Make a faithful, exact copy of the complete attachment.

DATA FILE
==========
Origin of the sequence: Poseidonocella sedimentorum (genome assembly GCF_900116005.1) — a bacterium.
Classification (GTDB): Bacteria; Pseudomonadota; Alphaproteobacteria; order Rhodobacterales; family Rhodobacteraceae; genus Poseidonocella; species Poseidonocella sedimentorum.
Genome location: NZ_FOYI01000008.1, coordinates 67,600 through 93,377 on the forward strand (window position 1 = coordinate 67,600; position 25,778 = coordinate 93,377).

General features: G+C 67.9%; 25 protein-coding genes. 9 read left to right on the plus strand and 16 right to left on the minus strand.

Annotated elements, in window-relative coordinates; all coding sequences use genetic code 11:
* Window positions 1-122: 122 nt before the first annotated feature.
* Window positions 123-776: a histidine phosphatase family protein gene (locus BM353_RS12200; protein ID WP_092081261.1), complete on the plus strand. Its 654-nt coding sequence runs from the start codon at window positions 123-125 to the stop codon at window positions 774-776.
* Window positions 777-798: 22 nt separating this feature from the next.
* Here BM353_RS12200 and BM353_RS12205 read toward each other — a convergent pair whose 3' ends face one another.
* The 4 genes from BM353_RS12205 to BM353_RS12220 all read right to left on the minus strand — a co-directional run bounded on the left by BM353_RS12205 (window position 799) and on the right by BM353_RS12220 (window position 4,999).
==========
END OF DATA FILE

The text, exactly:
Origin of the sequence: Poseidonocella sedimentorum (genome assembly GCF_900116005.1) — a bacterium.
Classification (GTDB): Bacteria; Pseudomonadota; Alphaproteobacteria; order Rhodobacterales; family Rhodobacteraceae; genus Poseidonocella; species Poseidonocella sedimentorum.
Genome location: NZ_FOYI01000008.1, coordinates 67,600 through 93,377 on the forward strand (window position 1 = coordinate 67,600; position 25,778 = coordinate 93,377).

General features: G+C 67.9%; 25 protein-coding genes. 9 read left to right on the plus strand and 16 right to left on the minus strand.

Annotated elements, in window-relative coordinates; all coding sequences use genetic code 11:
* Window positions 1-122: 122 nt before the first annotated feature.
* Window positions 123-776: a histidine phosphatase family protein gene (locus BM353_RS12200; protein ID WP_092081261.1), complete on the plus strand. Its 654-nt coding sequence runs from the start codon at window positions 123-125 to the stop codon at window positions 774-776.
* Window positions 777-798: 22 nt separating this feature from the next.
* Here BM353_RS12200 and BM353_RS12205 read toward each other — a convergent pair whose 3' ends face one another.
* The 4 genes from BM353_RS12205 to BM353_RS12220 all read right to left on the minus strand — a co-directional run bounded on the left by BM353_RS12205 (window position 799) and on the right by BM353_RS12220 (window position 4,999).